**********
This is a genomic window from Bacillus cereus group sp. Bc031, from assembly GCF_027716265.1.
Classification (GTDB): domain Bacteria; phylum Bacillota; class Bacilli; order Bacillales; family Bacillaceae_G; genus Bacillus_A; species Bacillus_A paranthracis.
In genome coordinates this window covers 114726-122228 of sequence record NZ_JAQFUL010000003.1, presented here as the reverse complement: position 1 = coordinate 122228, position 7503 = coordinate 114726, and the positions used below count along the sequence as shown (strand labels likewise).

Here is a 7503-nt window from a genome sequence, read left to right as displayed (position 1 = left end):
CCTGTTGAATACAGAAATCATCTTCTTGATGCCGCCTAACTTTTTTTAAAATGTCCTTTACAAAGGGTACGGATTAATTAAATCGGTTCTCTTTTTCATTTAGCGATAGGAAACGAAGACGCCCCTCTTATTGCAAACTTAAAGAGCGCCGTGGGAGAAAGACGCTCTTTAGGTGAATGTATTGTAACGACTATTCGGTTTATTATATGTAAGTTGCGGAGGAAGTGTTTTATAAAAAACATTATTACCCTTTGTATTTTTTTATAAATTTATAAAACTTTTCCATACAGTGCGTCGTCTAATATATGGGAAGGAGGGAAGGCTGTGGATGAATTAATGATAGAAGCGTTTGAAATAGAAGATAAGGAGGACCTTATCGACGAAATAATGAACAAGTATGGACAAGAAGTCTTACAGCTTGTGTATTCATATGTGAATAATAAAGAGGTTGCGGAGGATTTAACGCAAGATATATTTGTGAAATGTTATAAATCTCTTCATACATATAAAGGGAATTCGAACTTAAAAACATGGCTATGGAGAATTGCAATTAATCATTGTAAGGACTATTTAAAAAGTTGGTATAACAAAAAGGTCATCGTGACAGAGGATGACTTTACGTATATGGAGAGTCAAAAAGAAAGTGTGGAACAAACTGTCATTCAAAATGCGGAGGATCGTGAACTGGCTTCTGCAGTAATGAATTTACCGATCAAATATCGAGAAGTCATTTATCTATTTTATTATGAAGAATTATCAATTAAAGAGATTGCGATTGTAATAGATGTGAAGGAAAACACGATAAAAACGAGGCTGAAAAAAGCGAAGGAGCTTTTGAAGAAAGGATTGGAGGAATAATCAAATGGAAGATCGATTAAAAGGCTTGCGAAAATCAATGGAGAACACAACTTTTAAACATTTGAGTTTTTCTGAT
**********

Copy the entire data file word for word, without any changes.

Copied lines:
This is a genomic window from Bacillus cereus group sp. Bc031, from assembly GCF_027716265.1.
Classification (GTDB): domain Bacteria; phylum Bacillota; class Bacilli; order Bacillales; family Bacillaceae_G; genus Bacillus_A; species Bacillus_A paranthracis.
In genome coordinates this window covers 114726-122228 of sequence record NZ_JAQFUL010000003.1, presented here as the reverse complement: position 1 = coordinate 122228, position 7503 = coordinate 114726, and the positions used below count along the sequence as shown (strand labels likewise).

Here is a 7503-nt window from a genome sequence, read left to right as displayed (position 1 = left end):
CCTGTTGAATACAGAAATCATCTTCTTGATGCCGCCTAACTTTTTTTAAAATGTCCTTTACAAAGGGTACGGATTAATTAAATCGGTTCTCTTTTTCATTTAGCGATAGGAAACGAAGACGCCCCTCTTATTGCAAACTTAAAGAGCGCCGTGGGAGAAAGACGCTCTTTAGGTGAATGTATTGTAACGACTATTCGGTTTATTATATGTAAGTTGCGGAGGAAGTGTTTTATAAAAAACATTATTACCCTTTGTATTTTTTTATAAATTTATAAAACTTTTCCATACAGTGCGTCGTCTAATATATGGGAAGGAGGGAAGGCTGTGGATGAATTAATGATAGAAGCGTTTGAAATAGAAGATAAGGAGGACCTTATCGACGAAATAATGAACAAGTATGGACAAGAAGTCTTACAGCTTGTGTATTCATATGTGAATAATAAAGAGGTTGCGGAGGATTTAACGCAAGATATATTTGTGAAATGTTATAAATCTCTTCATACATATAAAGGGAATTCGAACTTAAAAACATGGCTATGGAGAATTGCAATTAATCATTGTAAGGACTATTTAAAAAGTTGGTATAACAAAAAGGTCATCGTGACAGAGGATGACTTTACGTATATGGAGAGTCAAAAAGAAAGTGTGGAACAAACTGTCATTCAAAATGCGGAGGATCGTGAACTGGCTTCTGCAGTAATGAATTTACCGATCAAATATCGAGAAGTCATTTATCTATTTTATTATGAAGAATTATCAATTAAAGAGATTGCGATTGTAATAGATGTGAAGGAAAACACGATAAAAACGAGGCTGAAAAAAGCGAAGGAGCTTTTGAAGAAAGGATTGGAGGAATAATCAAATGGAAGATCGATTAAAAGGCTTGCGAAAATCAATGGAGAACACAACTTTTAAACATTTGAGTTTTTCTGAT